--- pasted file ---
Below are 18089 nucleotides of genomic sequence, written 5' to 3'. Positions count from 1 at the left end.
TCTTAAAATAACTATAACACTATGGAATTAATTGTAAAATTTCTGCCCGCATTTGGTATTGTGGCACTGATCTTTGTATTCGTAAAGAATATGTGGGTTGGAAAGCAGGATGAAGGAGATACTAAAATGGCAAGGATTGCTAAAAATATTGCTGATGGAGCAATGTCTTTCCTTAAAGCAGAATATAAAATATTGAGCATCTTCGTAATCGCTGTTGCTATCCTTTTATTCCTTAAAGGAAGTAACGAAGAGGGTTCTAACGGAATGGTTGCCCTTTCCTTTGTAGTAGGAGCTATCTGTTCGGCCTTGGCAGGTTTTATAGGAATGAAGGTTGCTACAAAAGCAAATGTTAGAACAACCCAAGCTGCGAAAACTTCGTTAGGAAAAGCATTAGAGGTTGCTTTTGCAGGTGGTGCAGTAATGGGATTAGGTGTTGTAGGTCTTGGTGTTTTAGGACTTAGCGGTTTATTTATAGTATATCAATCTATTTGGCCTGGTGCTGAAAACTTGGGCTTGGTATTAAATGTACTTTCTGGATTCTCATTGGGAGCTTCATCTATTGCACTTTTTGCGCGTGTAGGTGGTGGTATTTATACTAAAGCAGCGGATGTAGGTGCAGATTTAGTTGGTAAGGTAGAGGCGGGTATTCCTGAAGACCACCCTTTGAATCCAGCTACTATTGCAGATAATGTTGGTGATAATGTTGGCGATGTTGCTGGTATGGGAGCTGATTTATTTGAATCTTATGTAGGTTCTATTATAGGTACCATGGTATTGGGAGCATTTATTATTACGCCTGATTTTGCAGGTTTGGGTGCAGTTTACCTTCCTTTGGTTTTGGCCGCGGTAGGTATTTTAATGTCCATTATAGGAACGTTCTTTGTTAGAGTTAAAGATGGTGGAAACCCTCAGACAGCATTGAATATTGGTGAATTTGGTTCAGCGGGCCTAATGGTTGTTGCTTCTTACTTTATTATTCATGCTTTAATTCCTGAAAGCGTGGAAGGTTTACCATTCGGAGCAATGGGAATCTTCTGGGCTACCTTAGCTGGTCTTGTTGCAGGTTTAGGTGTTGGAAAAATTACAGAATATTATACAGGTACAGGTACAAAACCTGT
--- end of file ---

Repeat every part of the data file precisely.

Below are 18089 nucleotides of genomic sequence, written 5' to 3'. Positions count from 1 at the left end.
TCTTAAAATAACTATAACACTATGGAATTAATTGTAAAATTTCTGCCCGCATTTGGTATTGTGGCACTGATCTTTGTATTCGTAAAGAATATGTGGGTTGGAAAGCAGGATGAAGGAGATACTAAAATGGCAAGGATTGCTAAAAATATTGCTGATGGAGCAATGTCTTTCCTTAAAGCAGAATATAAAATATTGAGCATCTTCGTAATCGCTGTTGCTATCCTTTTATTCCTTAAAGGAAGTAACGAAGAGGGTTCTAACGGAATGGTTGCCCTTTCCTTTGTAGTAGGAGCTATCTGTTCGGCCTTGGCAGGTTTTATAGGAATGAAGGTTGCTACAAAAGCAAATGTTAGAACAACCCAAGCTGCGAAAACTTCGTTAGGAAAAGCATTAGAGGTTGCTTTTGCAGGTGGTGCAGTAATGGGATTAGGTGTTGTAGGTCTTGGTGTTTTAGGACTTAGCGGTTTATTTATAGTATATCAATCTATTTGGCCTGGTGCTGAAAACTTGGGCTTGGTATTAAATGTACTTTCTGGATTCTCATTGGGAGCTTCATCTATTGCACTTTTTGCGCGTGTAGGTGGTGGTATTTATACTAAAGCAGCGGATGTAGGTGCAGATTTAGTTGGTAAGGTAGAGGCGGGTATTCCTGAAGACCACCCTTTGAATCCAGCTACTATTGCAGATAATGTTGGTGATAATGTTGGCGATGTTGCTGGTATGGGAGCTGATTTATTTGAATCTTATGTAGGTTCTATTATAGGTACCATGGTATTGGGAGCATTTATTATTACGCCTGATTTTGCAGGTTTGGGTGCAGTTTACCTTCCTTTGGTTTTGGCCGCGGTAGGTATTTTAATGTCCATTATAGGAACGTTCTTTGTTAGAGTTAAAGATGGTGGAAACCCTCAGACAGCATTGAATATTGGTGAATTTGGTTCAGCGGGCCTAATGGTTGTTGCTTCTTACTTTATTATTCATGCTTTAATTCCTGAAAGCGTGGAAGGTTTACCATTCGGAGCAATGGGAATCTTCTGGGCTACCTTAGCTGGTCTTGTTGCAGGTTTAGGTGTTGGAAAAATTACAGAATATTATACAGGTACAGGTACAAAACCTGT